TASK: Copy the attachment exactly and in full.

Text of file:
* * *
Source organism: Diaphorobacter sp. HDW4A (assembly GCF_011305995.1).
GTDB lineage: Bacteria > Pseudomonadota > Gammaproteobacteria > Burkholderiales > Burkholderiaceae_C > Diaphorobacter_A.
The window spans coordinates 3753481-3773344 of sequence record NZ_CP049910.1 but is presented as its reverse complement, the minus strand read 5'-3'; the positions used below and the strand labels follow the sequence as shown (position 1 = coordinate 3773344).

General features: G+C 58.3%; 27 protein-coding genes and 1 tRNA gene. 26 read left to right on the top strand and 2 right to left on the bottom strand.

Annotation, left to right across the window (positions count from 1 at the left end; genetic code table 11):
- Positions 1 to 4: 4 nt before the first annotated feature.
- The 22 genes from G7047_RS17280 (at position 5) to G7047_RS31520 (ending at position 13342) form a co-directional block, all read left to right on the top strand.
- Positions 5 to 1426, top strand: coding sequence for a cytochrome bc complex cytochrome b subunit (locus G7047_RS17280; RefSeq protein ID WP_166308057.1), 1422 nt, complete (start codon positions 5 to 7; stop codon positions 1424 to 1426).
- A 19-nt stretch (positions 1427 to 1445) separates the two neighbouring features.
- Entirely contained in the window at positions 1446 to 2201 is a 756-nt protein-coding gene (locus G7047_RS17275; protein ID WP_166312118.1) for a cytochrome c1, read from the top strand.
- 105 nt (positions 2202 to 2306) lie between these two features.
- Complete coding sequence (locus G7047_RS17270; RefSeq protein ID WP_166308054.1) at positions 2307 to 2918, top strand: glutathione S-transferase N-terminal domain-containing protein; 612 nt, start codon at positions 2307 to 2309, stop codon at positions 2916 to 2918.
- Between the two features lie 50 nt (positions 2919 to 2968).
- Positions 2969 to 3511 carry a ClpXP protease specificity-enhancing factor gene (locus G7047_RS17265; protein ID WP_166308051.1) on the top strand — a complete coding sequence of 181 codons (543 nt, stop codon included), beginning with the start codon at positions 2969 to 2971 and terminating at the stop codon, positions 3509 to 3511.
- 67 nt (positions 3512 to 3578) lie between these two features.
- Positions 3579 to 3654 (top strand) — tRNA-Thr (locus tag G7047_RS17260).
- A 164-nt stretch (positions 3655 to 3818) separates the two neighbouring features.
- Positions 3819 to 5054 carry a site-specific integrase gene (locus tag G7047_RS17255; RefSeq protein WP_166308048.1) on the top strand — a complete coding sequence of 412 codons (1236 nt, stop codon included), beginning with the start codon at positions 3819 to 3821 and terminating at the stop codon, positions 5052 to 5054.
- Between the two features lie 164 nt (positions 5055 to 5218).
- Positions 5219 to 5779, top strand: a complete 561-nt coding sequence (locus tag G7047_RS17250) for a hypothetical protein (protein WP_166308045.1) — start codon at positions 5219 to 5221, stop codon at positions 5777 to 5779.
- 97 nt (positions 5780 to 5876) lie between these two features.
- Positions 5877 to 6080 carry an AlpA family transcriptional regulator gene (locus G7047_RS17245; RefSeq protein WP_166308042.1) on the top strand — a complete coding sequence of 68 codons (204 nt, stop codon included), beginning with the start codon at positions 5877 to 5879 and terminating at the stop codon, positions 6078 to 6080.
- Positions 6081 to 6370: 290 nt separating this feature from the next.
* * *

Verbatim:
Source organism: Diaphorobacter sp. HDW4A (assembly GCF_011305995.1).
GTDB lineage: Bacteria > Pseudomonadota > Gammaproteobacteria > Burkholderiales > Burkholderiaceae_C > Diaphorobacter_A.
The window spans coordinates 3753481-3773344 of sequence record NZ_CP049910.1 but is presented as its reverse complement, the minus strand read 5'-3'; the positions used below and the strand labels follow the sequence as shown (position 1 = coordinate 3773344).

General features: G+C 58.3%; 27 protein-coding genes and 1 tRNA gene. 26 read left to right on the top strand and 2 right to left on the bottom strand.

Annotation, left to right across the window (positions count from 1 at the left end; genetic code table 11):
- Positions 1 to 4: 4 nt before the first annotated feature.
- The 22 genes from G7047_RS17280 (at position 5) to G7047_RS31520 (ending at position 13342) form a co-directional block, all read left to right on the top strand.
- Positions 5 to 1426, top strand: coding sequence for a cytochrome bc complex cytochrome b subunit (locus G7047_RS17280; RefSeq protein ID WP_166308057.1), 1422 nt, complete (start codon positions 5 to 7; stop codon positions 1424 to 1426).
- A 19-nt stretch (positions 1427 to 1445) separates the two neighbouring features.
- Entirely contained in the window at positions 1446 to 2201 is a 756-nt protein-coding gene (locus G7047_RS17275; protein ID WP_166312118.1) for a cytochrome c1, read from the top strand.
- 105 nt (positions 2202 to 2306) lie between these two features.
- Complete coding sequence (locus G7047_RS17270; RefSeq protein ID WP_166308054.1) at positions 2307 to 2918, top strand: glutathione S-transferase N-terminal domain-containing protein; 612 nt, start codon at positions 2307 to 2309, stop codon at positions 2916 to 2918.
- Between the two features lie 50 nt (positions 2919 to 2968).
- Positions 2969 to 3511 carry a ClpXP protease specificity-enhancing factor gene (locus G7047_RS17265; protein ID WP_166308051.1) on the top strand — a complete coding sequence of 181 codons (543 nt, stop codon included), beginning with the start codon at positions 2969 to 2971 and terminating at the stop codon, positions 3509 to 3511.
- 67 nt (positions 3512 to 3578) lie between these two features.
- Positions 3579 to 3654 (top strand) — tRNA-Thr (locus tag G7047_RS17260).
- A 164-nt stretch (positions 3655 to 3818) separates the two neighbouring features.
- Positions 3819 to 5054 carry a site-specific integrase gene (locus tag G7047_RS17255; RefSeq protein WP_166308048.1) on the top strand — a complete coding sequence of 412 codons (1236 nt, stop codon included), beginning with the start codon at positions 3819 to 3821 and terminating at the stop codon, positions 5052 to 5054.
- Between the two features lie 164 nt (positions 5055 to 5218).
- Positions 5219 to 5779, top strand: a complete 561-nt coding sequence (locus tag G7047_RS17250) for a hypothetical protein (protein WP_166308045.1) — start codon at positions 5219 to 5221, stop codon at positions 5777 to 5779.
- 97 nt (positions 5780 to 5876) lie between these two features.
- Positions 5877 to 6080 carry an AlpA family transcriptional regulator gene (locus G7047_RS17245; RefSeq protein WP_166308042.1) on the top strand — a complete coding sequence of 68 codons (204 nt, stop codon included), beginning with the start codon at positions 5877 to 5879 and terminating at the stop codon, positions 6078 to 6080.
- Positions 6081 to 6370: 290 nt separating this feature from the next.